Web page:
Below is a commentary by Jim Stanford, CAW Researcher (speaker at our convention) on the Senate's deliberations.
Every member that is able to voice their opposition to this bill could make a difference. PLEASE SEND A MESSAGE TO ALL SENATORS, WRITE YOUR MP AND CC ALL MEMBERS OF THE SENATE COMMITTEE.
The Alberta CUPE website allows you to send a message to all senators.
Please visit http://cupe.ca/unions/urges-senate-block-anti-union-bill
They're running an online action on an issue that I think will concern you. It takes two minutes and you can make a difference. Other websites:
Bill C-525: Another Conservative attempt to undermine unions
The Harper government is again turning to its backbenchers to make laws designed to weaken unions. Bill C-525, if passed, will interfere in labour relations and the established rights of workers to join and remain in a union.
Currently, workers in federally regulated industries are recognized as a bargaining agent if they can show that they represent the majority of workers. Bill C-525 will require the union to prove that 50% of all employees – not just those that vote – want to remain in a union. If that doesn't happen, the unit will be decertified. This opens the door to all sorts of employer interference, such as anti-union propaganda and threats to shutdown workplaces, in efforts to suppress votes to get rid of unions.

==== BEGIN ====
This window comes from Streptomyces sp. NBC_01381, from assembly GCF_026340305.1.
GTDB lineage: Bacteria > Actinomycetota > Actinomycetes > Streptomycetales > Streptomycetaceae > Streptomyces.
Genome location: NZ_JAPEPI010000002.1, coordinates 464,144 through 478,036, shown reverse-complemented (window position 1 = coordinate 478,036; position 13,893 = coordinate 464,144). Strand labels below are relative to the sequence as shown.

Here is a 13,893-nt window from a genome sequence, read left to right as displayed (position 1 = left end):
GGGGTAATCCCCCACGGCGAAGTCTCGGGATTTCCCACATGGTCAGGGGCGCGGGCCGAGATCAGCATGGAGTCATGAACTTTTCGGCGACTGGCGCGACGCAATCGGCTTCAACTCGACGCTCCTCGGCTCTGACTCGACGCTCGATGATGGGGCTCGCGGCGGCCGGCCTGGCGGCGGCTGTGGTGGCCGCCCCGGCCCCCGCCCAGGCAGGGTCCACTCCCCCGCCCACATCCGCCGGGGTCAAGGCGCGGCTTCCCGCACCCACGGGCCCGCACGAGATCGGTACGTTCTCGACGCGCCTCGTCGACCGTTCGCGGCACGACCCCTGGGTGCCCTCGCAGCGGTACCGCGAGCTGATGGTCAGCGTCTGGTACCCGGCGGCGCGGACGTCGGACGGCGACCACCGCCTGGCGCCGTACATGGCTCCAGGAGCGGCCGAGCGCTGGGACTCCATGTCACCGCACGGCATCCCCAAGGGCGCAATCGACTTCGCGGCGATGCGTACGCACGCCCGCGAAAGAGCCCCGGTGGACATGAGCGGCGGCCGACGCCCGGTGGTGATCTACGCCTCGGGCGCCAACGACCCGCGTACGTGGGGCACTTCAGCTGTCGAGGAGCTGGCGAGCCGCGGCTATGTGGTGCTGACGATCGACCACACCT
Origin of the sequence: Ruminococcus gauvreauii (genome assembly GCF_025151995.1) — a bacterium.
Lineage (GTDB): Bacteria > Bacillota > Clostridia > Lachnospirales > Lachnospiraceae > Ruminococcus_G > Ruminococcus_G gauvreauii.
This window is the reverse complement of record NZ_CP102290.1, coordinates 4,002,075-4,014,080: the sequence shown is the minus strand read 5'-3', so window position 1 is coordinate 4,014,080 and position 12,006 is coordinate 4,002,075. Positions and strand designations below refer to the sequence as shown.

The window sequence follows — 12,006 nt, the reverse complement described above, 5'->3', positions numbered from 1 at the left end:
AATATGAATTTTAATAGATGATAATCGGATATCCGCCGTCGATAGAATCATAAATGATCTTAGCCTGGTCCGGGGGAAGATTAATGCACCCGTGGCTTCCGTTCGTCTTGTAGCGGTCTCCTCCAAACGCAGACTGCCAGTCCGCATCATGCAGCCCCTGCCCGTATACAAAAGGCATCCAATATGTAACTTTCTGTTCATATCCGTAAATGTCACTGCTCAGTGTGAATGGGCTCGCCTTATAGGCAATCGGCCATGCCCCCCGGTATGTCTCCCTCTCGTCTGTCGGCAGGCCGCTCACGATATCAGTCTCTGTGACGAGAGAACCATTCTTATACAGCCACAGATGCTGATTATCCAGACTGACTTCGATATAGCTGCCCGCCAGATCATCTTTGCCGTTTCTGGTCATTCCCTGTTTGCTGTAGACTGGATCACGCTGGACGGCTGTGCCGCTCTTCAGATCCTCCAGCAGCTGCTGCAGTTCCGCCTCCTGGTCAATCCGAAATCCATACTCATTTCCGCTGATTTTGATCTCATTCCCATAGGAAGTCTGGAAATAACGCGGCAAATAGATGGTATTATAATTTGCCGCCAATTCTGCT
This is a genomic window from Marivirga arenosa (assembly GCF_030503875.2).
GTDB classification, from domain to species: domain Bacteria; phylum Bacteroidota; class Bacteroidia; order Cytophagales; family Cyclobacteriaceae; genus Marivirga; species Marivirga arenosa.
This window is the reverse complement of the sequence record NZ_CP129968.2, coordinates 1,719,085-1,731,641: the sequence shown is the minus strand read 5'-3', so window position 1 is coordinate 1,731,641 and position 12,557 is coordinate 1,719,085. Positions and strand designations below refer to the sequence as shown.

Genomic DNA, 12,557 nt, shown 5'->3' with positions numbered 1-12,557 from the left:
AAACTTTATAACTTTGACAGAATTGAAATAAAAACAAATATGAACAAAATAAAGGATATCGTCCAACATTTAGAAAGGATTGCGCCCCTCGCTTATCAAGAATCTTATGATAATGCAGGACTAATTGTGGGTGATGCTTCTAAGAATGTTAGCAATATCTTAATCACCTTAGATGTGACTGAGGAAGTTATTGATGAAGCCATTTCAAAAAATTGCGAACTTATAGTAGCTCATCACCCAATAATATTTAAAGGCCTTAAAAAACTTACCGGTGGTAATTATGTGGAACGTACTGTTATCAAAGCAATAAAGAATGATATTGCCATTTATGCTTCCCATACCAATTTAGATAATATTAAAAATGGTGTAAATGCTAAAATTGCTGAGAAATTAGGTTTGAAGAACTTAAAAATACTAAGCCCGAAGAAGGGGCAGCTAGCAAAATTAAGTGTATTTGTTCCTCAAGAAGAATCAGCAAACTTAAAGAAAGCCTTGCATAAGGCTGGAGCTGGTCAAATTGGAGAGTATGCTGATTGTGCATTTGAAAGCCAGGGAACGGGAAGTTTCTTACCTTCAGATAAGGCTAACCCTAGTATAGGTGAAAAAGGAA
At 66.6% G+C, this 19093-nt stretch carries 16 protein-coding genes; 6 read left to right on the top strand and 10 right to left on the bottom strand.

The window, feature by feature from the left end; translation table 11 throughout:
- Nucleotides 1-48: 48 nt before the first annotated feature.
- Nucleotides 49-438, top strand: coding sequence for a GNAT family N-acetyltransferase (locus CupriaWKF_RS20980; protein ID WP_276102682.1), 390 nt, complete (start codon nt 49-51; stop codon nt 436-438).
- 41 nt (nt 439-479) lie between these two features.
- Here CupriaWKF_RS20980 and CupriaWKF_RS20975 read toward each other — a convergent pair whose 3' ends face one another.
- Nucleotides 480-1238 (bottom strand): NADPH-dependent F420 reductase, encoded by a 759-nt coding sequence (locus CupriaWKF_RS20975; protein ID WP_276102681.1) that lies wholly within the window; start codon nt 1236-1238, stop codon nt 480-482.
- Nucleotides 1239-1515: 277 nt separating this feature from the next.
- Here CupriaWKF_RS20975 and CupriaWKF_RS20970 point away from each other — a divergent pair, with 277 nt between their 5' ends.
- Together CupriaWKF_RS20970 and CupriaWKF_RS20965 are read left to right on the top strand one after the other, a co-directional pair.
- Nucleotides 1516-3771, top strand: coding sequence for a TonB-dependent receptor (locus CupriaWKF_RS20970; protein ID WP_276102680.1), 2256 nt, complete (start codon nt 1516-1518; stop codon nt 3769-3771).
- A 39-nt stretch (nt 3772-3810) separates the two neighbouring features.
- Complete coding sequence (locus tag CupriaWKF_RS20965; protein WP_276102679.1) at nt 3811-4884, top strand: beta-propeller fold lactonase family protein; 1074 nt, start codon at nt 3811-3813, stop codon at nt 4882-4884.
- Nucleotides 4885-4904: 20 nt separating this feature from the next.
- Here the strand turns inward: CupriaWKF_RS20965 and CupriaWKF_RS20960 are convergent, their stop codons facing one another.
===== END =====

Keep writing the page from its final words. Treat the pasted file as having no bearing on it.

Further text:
Bill C-525 will apply to federally regulated unions, but make no mistake that this is another Harper Conservative attempt to weaken unions. If this Bill passes, we'll likely see more brazen attacks. Together, we can send a message to Harper and stop Bill C-525.
For a summary on Bill C-525 read the CUPE release and backgrounder.
View Bill C-525.
Please sign and promote the NDP petition
Supreme Court sides with workers right to privacyOn June 14, the Supreme Court of Canada ruled that a mandatory random alcohol testing policy imposed by Irving Pulp and Paper at a Saint John, N.B., Kraft mill in 2006 was unreasonable.
The case, which stems from a grievance filed by Communications Energy and Paperworkers (CEP) Local 30 in New Brunswick, has implications to similar cases in Alberta's oil sands. The ruling is a major victory in the fight against random and arbitrary privacy violations through drug and alcohol testing.
"This decision is in line with years of jurisprudence, makes sense, and is in the interest of Canadians. Employers can't arbitrarily introduce a random drug or alcohol testing regime by declaring a workplace "dangerous" without proving that there's a problem," Alberta Federation of Labour president Gil McGowan said. "There's a direct parallel between this case and what's happening at Suncor: there's no evidence that there's a problem and the employer can't simply impose their will on the worker and strip them of their privacy without proving there's one."